Texas judge convicted of bribery and obstruction

“No one – especially a judge – is above the law.”

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Accused of accepting multiple bribes in exchange for favorable rulings on the bench, a former state district judge in South Texas was recently convicted of several bribery charges and one count of obstruction of justice. Unbeknownst to the judge, the attorney who paid the bribes to him also became a confidential informant for the FBI.

From January 2008 to November 2016, Rodolfo “Rudy” Delgado, the former presiding judge for the 93rd District Court for the State of Texas, accepted bribes from an unidentified attorney in exchange for favorable judicial rulings. In November 2016, the FBI launched an investigation into Delgado and flipped the attorney into becoming a confidential informant.

In addition to investigating the prior bribes, the FBI used the informant to record audio and video evidence of Delgado accepting three bribes for a total of $6,020 in exchange for judicial favors that were immediately enacted after receiving the cash payments. According to the criminal complaint, Delgado’s first two bribes totaled approximately $520 in cash and the third bribe – in January 2018 – totaled approximately $5,500.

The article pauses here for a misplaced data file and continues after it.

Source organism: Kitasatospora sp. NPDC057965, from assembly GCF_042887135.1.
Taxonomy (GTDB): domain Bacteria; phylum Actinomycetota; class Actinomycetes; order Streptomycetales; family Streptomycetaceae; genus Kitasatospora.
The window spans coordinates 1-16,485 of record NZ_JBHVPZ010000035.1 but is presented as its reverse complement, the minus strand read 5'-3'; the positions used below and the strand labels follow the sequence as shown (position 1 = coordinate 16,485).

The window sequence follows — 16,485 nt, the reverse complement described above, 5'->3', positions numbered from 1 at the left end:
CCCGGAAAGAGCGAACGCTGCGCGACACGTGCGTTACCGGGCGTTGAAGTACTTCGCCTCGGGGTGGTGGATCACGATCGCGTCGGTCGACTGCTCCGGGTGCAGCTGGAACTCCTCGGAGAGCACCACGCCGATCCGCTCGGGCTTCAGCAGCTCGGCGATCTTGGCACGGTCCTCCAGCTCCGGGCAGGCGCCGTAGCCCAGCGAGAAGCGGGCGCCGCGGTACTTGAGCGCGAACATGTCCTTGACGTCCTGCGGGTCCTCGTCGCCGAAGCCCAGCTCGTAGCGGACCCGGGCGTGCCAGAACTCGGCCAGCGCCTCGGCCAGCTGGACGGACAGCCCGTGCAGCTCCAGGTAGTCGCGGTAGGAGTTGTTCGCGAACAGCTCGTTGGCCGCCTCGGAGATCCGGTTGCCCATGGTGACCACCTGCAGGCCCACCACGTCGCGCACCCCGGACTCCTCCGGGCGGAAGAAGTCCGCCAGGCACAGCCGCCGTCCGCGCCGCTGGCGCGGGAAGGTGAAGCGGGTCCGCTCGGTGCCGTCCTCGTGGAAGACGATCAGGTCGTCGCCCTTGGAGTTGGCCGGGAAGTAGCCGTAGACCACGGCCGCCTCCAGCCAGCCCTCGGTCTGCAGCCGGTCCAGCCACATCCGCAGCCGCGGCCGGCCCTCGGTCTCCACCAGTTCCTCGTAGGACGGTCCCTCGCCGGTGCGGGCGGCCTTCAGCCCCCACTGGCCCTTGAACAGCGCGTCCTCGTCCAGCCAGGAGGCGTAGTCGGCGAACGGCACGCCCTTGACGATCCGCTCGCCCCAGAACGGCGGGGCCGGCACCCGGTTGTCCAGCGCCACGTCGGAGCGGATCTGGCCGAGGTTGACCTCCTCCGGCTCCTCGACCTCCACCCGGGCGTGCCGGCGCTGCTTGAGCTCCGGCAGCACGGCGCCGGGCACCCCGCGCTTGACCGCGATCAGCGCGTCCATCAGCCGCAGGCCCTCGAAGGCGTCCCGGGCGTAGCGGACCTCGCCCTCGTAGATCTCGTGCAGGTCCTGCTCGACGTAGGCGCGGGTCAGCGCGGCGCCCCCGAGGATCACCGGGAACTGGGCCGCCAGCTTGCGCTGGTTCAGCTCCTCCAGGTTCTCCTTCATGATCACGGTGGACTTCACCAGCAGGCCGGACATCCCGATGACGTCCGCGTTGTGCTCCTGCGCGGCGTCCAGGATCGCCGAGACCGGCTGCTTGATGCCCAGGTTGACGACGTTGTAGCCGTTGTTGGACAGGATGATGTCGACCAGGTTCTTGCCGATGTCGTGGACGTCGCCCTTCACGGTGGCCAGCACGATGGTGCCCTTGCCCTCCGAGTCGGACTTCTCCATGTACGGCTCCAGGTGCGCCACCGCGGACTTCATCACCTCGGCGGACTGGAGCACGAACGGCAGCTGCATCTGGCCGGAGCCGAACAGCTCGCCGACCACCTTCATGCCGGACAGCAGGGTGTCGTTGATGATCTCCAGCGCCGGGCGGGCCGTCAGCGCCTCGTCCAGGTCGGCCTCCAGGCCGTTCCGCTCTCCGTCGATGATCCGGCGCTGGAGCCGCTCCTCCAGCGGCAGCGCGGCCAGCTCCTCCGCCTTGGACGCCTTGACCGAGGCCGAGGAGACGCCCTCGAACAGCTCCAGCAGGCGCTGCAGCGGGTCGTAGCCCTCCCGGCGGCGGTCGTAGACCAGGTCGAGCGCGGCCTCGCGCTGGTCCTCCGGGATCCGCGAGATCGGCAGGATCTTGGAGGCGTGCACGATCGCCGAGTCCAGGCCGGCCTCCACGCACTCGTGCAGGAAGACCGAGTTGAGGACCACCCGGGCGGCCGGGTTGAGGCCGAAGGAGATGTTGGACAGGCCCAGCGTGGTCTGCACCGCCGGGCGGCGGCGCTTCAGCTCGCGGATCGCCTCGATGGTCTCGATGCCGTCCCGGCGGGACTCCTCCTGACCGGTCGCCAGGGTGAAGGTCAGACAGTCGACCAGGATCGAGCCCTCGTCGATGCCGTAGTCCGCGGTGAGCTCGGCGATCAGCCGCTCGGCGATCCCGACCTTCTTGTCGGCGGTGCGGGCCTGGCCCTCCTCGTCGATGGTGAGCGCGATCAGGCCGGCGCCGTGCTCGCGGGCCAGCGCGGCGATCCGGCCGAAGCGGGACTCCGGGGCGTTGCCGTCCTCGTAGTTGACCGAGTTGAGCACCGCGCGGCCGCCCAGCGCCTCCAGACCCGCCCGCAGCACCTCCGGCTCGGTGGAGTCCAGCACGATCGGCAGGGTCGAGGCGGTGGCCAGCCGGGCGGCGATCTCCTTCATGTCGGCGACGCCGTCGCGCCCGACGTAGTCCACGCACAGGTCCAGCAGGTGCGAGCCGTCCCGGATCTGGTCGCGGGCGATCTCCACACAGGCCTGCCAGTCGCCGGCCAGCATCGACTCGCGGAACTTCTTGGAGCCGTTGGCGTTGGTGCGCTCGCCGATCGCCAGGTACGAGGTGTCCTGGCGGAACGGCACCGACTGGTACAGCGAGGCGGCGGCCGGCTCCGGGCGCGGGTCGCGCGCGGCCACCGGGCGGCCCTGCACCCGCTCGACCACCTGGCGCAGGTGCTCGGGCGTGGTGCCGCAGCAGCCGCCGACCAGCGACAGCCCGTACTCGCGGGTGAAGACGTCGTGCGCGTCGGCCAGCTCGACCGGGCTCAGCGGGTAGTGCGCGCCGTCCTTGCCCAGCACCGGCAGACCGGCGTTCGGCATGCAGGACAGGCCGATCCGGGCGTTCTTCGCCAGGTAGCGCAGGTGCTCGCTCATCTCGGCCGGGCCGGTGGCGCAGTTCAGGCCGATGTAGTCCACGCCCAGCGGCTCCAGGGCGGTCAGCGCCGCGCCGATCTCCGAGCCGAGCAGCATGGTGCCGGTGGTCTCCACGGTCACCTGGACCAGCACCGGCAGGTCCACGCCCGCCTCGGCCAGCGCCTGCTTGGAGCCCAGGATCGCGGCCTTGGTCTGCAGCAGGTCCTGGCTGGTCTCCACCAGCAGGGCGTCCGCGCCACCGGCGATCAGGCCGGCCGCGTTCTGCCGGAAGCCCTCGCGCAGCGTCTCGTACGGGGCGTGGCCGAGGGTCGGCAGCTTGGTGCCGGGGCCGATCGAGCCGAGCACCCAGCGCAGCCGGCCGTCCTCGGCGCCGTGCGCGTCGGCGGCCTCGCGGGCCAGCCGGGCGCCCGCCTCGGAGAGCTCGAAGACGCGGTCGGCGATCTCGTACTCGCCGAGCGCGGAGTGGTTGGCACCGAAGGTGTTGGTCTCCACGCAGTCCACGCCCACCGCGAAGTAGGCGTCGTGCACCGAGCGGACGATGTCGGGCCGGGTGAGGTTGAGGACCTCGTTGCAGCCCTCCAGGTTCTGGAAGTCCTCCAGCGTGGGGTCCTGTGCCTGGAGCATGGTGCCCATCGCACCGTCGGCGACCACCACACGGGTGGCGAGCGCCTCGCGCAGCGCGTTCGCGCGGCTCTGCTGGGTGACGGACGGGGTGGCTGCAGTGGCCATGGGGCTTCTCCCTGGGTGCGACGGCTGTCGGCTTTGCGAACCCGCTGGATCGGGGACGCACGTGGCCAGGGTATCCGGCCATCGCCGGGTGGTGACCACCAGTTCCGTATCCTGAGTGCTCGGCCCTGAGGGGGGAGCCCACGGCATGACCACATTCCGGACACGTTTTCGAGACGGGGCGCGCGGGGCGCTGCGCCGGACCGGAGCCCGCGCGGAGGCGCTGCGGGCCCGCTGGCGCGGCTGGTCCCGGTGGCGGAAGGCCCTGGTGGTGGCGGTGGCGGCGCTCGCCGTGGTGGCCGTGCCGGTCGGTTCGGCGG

In February 2018, Delgado was arrested and indicted on federal bribery charges. The State Commission on Judicial Conduct suspended him the following month. Delgado resigned in April 2018.

Last November, Delgado was elected to the 13th Court of Appeals for the State of Texas. He was suspended shortly after being sworn in.

On Thursday, a federal jury convicted Delgado on one count of conspiracy, three counts of federal program bribery, three counts of travel act bribery, and one count of obstruction of justice. After Delgado learned of the FBI’s investigation, he attempted to obstruct justice by contacting the attorney and providing a false story about the illicit payments.

“The bribery of a judge may be the worst break of the publics’ trust in government,” said U.S. Attorney Ryan Patrick. “Rudy Delgado used his position to enrich himself. He didn’t just tip the scales of justice, he knocked it over with a wad of cash and didn’t look back. Delgado’s actions unfairly tarnish all his former colleagues.”

“No one – especially a judge – is above the law,” stated Assistant Attorney General Brian Benczkowski of the Justice Department’s Criminal Division. “Corrupt judges erode the confidence we have in our judicial system, but this verdict goes a long way in restoring that confidence.”

Delgado’s sentencing is scheduled for September 25. He faces up to 70 years in federal prison.

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